The SFE process is the first technique that allows preparing fine and pure explosive powders, in amounts of typically 100 g per hour. The underlying principle is to spray in a chamber maintained under dynamic vacuum an aerosol of pre-heated solvent containing one or several explosives dissolved in it. The ultrafast evaporation of the solvent induces the rapid crystallization of the explosive into small particles which do not have time to grow, and have typical sizes ranging from 50 nm to less than 1 μm. The most used solvent for preparing explosive nanopowder by SFE is acetone, whose physicochemical properties are particularly well suited for this technique. To date, trinitrotoluene (TNT), pentaerythritol tetranitrate (PETN), hexogen (RDX), octogen (HMX), hexanitrohexaazaisowurtzitane (CL-20), ammonium dinitramide (ADN) were prepared by SFE (Fig. 1) [2, 16,17,18].

Fig. 1
figure 1

Macroscopic aspect of some explosive nanopowders prepared by SFE: nano-PETN, nano-RDX and nano-HMX/CL-20 from left to right

One of the advantages of SFE process relies in the possibility to produce fine powders with different particle morphology. For instance, core-shell particles of hexolite, in which RDX is the core and TNT is the shell, were prepared in a single step [19]. A co-crystallized structure (1:2 mol/mol) was obtained from HMX and CL-20, which confirmed that molecular recognition occurs in short times [20]. These examples show the outstanding versatility of this process.

Composite LOVA propellants were also prepared by SFE from solutions of nitrocellulose, a plasticizer (2,4-dinitro-2,4-diazahexan: DNDA6) and hexogen, in ethyl acetate [21]. In this domain, SFE makes possible the preparation of propulsive powders with a better homogeneity, in a single step.

Use of Fine Explosive Powders for Preparing Hybrid Energetic Nanocomposite Materials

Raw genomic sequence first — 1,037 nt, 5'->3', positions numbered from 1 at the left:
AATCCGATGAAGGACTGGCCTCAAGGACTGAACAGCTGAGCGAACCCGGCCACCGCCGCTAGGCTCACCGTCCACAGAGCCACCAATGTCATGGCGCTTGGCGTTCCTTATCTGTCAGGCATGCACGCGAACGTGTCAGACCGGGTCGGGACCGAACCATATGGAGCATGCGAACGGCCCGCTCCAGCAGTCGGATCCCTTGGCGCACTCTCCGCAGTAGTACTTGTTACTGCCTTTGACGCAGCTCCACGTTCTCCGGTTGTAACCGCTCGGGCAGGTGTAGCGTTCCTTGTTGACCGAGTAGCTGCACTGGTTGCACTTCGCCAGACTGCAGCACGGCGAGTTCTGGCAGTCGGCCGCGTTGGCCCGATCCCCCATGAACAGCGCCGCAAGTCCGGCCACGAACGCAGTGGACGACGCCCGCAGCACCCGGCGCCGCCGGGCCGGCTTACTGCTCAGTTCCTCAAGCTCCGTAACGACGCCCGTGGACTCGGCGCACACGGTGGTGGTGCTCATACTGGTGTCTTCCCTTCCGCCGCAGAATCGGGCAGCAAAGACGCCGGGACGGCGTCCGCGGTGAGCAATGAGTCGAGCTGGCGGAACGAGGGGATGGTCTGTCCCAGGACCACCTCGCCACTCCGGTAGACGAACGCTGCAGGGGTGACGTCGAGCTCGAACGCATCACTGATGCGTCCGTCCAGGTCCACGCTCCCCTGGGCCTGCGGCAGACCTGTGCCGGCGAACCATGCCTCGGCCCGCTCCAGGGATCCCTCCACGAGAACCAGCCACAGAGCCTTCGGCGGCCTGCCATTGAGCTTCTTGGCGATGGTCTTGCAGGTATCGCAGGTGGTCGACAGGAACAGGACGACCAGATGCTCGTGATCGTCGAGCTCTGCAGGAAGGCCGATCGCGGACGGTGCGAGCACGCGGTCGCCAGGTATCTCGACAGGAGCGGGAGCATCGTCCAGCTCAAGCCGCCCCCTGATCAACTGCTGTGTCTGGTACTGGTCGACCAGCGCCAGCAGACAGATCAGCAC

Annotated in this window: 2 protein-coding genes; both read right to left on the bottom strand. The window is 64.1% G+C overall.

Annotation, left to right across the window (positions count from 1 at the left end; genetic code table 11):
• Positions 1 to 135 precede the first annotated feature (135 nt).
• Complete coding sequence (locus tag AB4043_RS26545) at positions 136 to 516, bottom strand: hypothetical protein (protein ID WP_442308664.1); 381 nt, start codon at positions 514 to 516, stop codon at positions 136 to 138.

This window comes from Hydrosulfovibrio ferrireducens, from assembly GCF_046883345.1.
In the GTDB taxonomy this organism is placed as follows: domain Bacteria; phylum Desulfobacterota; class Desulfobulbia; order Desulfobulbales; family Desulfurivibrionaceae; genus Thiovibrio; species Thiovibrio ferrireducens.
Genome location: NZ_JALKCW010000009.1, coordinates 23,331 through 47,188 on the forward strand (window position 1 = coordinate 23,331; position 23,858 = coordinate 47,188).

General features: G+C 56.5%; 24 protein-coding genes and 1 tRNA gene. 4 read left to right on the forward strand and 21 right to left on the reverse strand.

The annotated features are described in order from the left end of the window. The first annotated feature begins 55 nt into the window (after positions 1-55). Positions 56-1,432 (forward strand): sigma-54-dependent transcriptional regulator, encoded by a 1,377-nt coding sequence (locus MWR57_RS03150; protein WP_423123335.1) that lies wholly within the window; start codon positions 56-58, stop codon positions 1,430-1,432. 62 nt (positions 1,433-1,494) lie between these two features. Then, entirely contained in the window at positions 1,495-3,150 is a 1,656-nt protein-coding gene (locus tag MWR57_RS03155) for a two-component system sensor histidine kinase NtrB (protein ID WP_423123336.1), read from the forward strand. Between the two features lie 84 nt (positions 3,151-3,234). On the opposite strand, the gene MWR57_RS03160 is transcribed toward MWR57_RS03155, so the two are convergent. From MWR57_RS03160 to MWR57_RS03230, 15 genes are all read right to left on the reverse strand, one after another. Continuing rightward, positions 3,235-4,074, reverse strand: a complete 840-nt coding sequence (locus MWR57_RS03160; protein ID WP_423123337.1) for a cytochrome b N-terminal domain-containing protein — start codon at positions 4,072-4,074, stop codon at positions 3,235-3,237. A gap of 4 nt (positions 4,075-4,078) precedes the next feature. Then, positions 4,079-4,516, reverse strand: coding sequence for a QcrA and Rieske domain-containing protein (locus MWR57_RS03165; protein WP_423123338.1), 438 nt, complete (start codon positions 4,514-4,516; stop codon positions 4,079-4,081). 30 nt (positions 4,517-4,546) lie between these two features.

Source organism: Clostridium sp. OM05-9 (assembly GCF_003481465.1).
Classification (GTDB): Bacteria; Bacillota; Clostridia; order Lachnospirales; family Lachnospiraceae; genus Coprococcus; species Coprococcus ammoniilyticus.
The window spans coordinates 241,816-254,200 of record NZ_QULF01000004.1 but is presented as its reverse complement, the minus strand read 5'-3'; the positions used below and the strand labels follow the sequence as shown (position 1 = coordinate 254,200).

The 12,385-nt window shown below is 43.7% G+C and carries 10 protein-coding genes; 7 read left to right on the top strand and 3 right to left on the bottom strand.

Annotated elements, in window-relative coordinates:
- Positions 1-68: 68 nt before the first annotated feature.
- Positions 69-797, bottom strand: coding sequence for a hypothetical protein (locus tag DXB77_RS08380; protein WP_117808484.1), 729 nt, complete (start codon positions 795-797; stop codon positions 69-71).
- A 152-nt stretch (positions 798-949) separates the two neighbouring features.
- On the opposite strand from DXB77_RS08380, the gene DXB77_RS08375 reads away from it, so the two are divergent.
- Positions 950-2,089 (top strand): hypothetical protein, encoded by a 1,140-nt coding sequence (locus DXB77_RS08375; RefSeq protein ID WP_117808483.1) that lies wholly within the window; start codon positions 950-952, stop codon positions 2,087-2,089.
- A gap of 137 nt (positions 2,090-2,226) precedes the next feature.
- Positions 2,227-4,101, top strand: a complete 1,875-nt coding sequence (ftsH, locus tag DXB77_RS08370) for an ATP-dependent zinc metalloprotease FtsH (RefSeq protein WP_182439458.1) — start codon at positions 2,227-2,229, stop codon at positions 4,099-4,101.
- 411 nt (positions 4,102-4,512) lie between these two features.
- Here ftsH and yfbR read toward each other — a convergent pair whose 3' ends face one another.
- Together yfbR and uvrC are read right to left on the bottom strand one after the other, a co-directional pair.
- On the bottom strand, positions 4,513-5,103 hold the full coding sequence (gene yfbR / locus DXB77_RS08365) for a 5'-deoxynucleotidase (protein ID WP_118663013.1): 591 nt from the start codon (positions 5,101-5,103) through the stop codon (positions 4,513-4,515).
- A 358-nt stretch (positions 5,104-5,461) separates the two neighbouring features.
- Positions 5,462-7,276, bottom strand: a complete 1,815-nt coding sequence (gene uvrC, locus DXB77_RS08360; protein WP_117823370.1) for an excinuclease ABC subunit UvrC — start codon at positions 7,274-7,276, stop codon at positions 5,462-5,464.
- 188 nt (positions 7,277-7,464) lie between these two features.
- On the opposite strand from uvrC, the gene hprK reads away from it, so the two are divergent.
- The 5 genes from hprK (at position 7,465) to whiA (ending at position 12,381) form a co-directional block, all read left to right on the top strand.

Fine explosive powders prepared by SFE process were mixed with nanothermites to obtain hybrid energetic nanocomposite materials, which were called NSTEX (NanoStructured Thermites and Explosives). This concept originates from the research of Comet et al., who have proposed to solidify hexogen in a porous matrix of chromium (III) oxide firstly synthesized by the combustion of ammonium dichromate, and then to use the resulting RDX@Cr2O3 material as gas generating oxidizer in aluminothermic compositions to improve their reactivity [22]. In the most classical sense, nanothermites are energetic materials made up of a metallic oxide such as Fe2O3, MnO2, WO3, MoO3, CuO, and Bi2O3 in the form of submicron-sized powder and of an aluminum nanopowder with typical particle size distribution ranging from 50 to 120 nm [23]. The thermochemical properties of the most representative thermite compositions were reported by Fischer and Grubelich [24]. In an extended meaning, nanothermites are any combustible compositions containing a significant amount of metallic species, used as fuels or/and oxidizers, in form of fine powders. In the field of nanothermites, oxygenated metallic salts are more and more used as oxidizers instead of metallic oxides to improve reactivity [25,26,27,28,29].

The nanothermite part of NSTEX is prepared by dispersing its components in a liquid phase (e.g., acetonitrile) by ultrasonic agitation. The mixture is recovered by evaporating the liquid under reduced pressure. Nanothermites should be handled with precaution, owing to their particularly high sensitivity, especially to electrostatic discharge (ESD).

The formulation of a NSTEX is achieved by the dry mixing of the nanothermite with the fine explosive powder. This delicate operation is carried out by a vortex mixing and a manual crushing of aggregates with a spatula, which are repeated till obtaining a material with a good homogeneity. No liquid should be used for mixing the components of NSTEX, in order to avoid the dissolution and the growth of the explosive particles.